Model shows female beauty isn't just sex appeal

January 30, 2017

DURHAM, N.C. -- Female beauty may have less to do with attracting the opposite sex than previously thought, at least in the animal world, researchers say.

Results of a mathematical modeling study suggest that romantic attention, by itself, is not enough to give attractive females an evolutionary edge over their plainer counterparts -- even when their good looks help them snag superior mates.

For females, the benefits of beauty likely go beyond their success in the dating and mating market, according to findings published in the Jan. 2017 issue of the journal Evolution.

In most animals, males are the showy sex; females are drab and inconspicuous. Flamboyant features like the peacock's tail and the lion's mane help males vie for the favor of females. But in some species, including crustaceans, insects, lizards, fish and primates, females can be eye-catching too.

Females of the blue crab Callinectes sapidus develop red-tipped claws that some liken to painted fingernails. Deeper red is more alluring to males, who look for crimson claws over lighter orange ones.

Female dance flies have feathery fringes on their hind legs which they wrap around their abdomens to make them appear wider and more fertile. Females adorned with frillier legs attract more mates.

Biologists have studied male embellishments such as showy feathers, manes, wattles, horns and antlers for more than a century. But female "beauty" is often overlooked, said study author Courtney Fitzpatrick, who was a postdoctoral fellow at Duke University at the time of the study.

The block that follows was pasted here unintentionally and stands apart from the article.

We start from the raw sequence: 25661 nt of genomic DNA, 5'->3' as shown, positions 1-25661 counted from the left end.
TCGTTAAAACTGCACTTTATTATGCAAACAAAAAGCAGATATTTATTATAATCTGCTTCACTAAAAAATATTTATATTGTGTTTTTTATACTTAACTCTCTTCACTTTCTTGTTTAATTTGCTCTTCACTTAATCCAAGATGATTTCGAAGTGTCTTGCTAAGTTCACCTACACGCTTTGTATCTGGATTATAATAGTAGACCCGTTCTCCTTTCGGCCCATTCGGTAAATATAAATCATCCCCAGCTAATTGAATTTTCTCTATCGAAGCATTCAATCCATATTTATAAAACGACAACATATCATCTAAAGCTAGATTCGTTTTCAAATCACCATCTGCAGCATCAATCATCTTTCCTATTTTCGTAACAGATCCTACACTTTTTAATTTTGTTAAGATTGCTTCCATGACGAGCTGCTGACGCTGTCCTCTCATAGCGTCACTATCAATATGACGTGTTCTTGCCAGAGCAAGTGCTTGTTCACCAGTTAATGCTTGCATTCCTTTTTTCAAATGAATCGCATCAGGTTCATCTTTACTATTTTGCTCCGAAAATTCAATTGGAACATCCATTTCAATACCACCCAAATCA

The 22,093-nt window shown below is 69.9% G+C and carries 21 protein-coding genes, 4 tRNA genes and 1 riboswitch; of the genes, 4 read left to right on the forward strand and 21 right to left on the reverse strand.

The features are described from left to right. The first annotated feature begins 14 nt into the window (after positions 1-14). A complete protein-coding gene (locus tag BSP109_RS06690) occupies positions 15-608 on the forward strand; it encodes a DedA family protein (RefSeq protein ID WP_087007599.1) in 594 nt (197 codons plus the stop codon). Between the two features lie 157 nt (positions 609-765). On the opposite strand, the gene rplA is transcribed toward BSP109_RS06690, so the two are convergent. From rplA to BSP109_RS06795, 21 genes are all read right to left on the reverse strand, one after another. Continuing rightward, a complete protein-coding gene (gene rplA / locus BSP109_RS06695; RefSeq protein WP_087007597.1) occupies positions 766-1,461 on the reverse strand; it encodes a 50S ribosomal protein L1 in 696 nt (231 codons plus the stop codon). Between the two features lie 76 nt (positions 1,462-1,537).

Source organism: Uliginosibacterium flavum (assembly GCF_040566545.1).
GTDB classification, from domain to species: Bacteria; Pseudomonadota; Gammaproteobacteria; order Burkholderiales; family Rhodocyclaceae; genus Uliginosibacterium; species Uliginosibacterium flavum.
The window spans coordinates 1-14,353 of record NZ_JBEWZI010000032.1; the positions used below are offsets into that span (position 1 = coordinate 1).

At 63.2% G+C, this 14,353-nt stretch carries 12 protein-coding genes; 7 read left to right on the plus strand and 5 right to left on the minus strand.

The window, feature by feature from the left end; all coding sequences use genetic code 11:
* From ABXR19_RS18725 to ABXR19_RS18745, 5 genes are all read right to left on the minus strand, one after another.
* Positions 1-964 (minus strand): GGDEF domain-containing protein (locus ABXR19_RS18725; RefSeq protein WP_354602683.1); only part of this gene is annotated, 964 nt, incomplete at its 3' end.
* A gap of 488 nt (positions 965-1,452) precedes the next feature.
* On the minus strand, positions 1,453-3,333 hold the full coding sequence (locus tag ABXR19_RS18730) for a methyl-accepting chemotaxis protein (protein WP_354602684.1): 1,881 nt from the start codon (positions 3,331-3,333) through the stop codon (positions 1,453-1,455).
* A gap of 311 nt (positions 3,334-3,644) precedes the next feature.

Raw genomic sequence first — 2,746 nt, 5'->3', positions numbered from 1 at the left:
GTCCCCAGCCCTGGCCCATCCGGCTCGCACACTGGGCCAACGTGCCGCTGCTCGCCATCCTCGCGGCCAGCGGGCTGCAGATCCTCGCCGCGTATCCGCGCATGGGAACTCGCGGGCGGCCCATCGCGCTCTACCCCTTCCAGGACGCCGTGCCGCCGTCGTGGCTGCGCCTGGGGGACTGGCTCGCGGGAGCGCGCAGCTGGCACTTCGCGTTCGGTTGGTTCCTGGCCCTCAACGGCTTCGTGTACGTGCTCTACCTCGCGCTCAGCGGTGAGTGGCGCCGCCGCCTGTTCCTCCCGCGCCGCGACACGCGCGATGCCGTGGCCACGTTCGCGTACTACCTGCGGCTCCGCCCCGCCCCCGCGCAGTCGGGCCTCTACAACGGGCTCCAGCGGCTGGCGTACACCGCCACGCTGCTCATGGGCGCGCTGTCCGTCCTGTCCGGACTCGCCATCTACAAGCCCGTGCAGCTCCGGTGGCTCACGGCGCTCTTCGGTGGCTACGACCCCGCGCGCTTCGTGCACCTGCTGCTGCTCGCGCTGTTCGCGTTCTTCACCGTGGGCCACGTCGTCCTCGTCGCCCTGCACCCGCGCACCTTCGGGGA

Attractive males get more girls and sire more offspring because of their good looks. But the evolutionary payoff for flashy females is less clear, Fitzpatrick said.

The extra work involved in producing and nurturing young means females are less likely to benefit from scoring additional sexual partners.

The standard answer is that females go for quality, not quantity. Most studies assume that flashy females use their good looks to "marry up" and win the attention of high-quality mates, such as males that are better providers or more likely to be good parents.

But the assumption is rarely put to the test, Fitzpatrick said.

To see if the idea holds up, Fitzpatrick and co-author Maria Servedio of the University of North Carolina-Chapel Hill developed a mathematical model that predicts changes in the frequency of ornamented females in a population over time.

In their model, some males are better mates and some are pickier. Physically attractive females in the model are sometimes able to lure superior males with whom they produce more surviving offspring than their less glamorous peers. Attractive females then pass their good looks on to their daughters, who also have a reproductive advantage, and so on from one generation to the next.

But surprisingly, the effect was weaker than expected.

Contrary to expectation, the model shows that winning the romantic interest of picky males is not enough to explain how desirable feminine features become widespread -- even when better-looking females are more likely to land a good catch.

The results of their mathematical approach support other research suggesting that female beauty doesn't evolve just to win mates.